Also, you’ll see that the silhouette on her dress is a much dressier, classic style that wouldn’t pair well with the overly-large, earthy, organic, bohemian look that is so the rage right now. I’m forever trying to help brides keep dress style and bouquet style pairings in mind when we design their weddings, but sometimes they just want what they want regardless of how well things do or don’t go together. Maybe that needs to be a post for another day. For today, we’ll just focus on size.
And as you can see from Keely’s navy, peach, and orange bridal bouquet, you can have just as much detail, movement, and texture in a sweet posy as you can in a loose, more organic bouquet. This smaller navy, peach, and orange bridal bouquet just allows you to focus on other elements of the shot instead of just the wedding bouqet.
So congrats to my baby brother and his beautiful bride. You guys are such an amazing couple! And thank you to Sarah Dixon Photography for capturing their formal session so beautifully!
Sarah Dixon Photography
The Pear Blossom
Gateway Bridal and Prom/Latter-day Bride
And a special glimpse into weddings from 2007 :)
10 years?!?! What? How did that happen? Where did the last decade of my life go? Oh yeah…it went down the rabbit hole to die on Pinterest and be replaced with really ridiculously gorgeous weddings. And maybe just a little intense, but still so so gorgeous. All the same, I look at my wedding and while I don’t have darling chalkboard dessert table signs, or custom laser-etched oyster shell seating charts, it’s still beautiful in all its classic simplicity. So if your DYING to see what a typical wedding in 2007 looked like, scroll on down! I got a good laugh seeing how much has changed in the wedding industry in the last ten years!
Like these engagement photos for example. When I was getting married, the photo-overload announcment was so so popular! Do you guys remember those? A tri-fold wedding invitation with a collage of love on it. I saw announcements with upwards of 12 photos somehow all stacked in there. It was something amazing that's for sure!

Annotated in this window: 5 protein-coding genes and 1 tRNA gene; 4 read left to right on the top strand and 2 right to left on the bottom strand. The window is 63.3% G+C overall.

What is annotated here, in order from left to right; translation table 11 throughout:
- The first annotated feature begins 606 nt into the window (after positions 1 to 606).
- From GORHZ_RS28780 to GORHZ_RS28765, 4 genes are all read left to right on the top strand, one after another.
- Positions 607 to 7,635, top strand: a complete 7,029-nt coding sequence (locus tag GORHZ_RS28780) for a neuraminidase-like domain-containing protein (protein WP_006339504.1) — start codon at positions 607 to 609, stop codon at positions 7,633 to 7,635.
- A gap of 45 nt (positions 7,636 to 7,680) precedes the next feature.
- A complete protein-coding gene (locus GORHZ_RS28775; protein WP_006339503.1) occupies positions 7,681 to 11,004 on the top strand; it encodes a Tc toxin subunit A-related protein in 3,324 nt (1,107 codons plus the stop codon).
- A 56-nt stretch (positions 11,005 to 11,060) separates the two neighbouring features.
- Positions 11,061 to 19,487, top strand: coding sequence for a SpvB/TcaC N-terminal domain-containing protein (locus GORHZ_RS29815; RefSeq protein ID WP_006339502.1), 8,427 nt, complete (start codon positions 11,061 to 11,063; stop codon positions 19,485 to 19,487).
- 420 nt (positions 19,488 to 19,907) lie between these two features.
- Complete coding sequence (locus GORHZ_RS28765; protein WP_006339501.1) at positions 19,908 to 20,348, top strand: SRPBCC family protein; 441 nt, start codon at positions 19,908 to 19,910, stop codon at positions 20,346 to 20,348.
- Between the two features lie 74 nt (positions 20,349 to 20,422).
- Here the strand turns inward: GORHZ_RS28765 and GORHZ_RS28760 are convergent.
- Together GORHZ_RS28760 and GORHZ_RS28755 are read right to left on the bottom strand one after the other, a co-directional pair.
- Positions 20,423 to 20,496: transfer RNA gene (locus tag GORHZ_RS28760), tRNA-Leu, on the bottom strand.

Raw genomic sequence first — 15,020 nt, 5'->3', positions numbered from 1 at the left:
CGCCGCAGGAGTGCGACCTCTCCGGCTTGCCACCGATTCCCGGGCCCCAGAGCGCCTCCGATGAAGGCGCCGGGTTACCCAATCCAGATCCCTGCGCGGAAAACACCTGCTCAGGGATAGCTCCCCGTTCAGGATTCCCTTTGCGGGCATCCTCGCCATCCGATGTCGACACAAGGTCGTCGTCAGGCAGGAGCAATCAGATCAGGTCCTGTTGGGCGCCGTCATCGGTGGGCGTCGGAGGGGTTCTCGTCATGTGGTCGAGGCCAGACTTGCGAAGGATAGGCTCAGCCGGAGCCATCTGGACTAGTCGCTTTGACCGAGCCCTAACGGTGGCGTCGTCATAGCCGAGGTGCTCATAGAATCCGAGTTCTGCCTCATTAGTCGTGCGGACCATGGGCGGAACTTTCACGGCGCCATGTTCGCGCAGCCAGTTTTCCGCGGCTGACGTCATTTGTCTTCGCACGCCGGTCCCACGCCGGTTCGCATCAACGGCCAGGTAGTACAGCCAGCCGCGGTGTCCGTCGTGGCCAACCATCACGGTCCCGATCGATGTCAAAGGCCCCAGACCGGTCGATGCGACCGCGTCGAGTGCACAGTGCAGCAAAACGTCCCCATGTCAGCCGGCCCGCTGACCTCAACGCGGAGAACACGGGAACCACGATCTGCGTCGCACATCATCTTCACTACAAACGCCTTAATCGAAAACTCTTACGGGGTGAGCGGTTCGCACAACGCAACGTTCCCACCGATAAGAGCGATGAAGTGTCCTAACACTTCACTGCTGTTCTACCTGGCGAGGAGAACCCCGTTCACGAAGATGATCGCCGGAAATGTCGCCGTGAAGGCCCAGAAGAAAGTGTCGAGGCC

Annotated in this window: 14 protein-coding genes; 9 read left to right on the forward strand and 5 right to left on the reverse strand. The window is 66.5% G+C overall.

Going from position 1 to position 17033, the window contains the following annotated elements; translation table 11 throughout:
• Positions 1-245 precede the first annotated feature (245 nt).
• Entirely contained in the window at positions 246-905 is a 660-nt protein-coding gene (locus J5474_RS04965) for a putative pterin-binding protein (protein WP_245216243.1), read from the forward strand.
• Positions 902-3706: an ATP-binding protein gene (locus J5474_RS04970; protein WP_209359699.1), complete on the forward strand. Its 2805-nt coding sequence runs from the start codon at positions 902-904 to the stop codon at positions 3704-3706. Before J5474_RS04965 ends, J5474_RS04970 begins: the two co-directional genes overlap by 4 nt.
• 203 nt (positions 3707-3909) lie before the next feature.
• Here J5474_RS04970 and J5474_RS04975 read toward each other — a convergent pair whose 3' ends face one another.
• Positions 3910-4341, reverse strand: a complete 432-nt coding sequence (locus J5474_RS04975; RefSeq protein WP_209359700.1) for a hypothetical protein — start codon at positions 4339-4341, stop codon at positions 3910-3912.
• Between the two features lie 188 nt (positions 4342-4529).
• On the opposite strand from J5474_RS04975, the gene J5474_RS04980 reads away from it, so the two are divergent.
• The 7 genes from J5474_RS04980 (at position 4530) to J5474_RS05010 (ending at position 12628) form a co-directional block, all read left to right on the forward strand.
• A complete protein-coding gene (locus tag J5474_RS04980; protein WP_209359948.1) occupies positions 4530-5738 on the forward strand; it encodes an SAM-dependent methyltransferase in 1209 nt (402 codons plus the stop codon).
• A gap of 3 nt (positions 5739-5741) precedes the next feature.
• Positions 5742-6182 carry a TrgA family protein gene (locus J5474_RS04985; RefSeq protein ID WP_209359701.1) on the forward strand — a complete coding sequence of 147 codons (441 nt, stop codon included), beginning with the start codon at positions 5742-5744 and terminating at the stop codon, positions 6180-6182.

And back before the days of having a professional shopper to perfectly style my engagement outfits and a hair and make-up artist to give me flawless skin and bouncy Revlon hair, there was just me, Big Sexy Hair root pump, a round brush, a hair dryer, and so many tears.
But the important thing...I guess... is that I felt beautiful that day and when I look at our pics I can see how much my husband loves me. Maybe I’ll tape this picture of him looking at me all lovey-dovey to his face the next time he’s upset at our Costco bill. It will be so much better to look at while he's ranting away than his “Phillip Angry Face”.
Also, when I see those smokin’ hot engagement sessions all tousled together in their beautifully decorated studio loft, I have to give a little chuckle at how nerdy and not model-y we are :)
Did you guys even know that back before formal couples sessions…DO NOT CALL THEM GROOMALS! (and yes I’m shouting at you in a loving way)…brides just got pictures taken. Alone. All by themselves. It was called bridals and we did it because of this tradition of the groom not seeing the bride before the wedding. Do people even know about that anymore?!?! FYI it’s bad luck for the groom to see the bride in her wedding dress before the wedding day. Or at least it used to be...like one hundred years ago.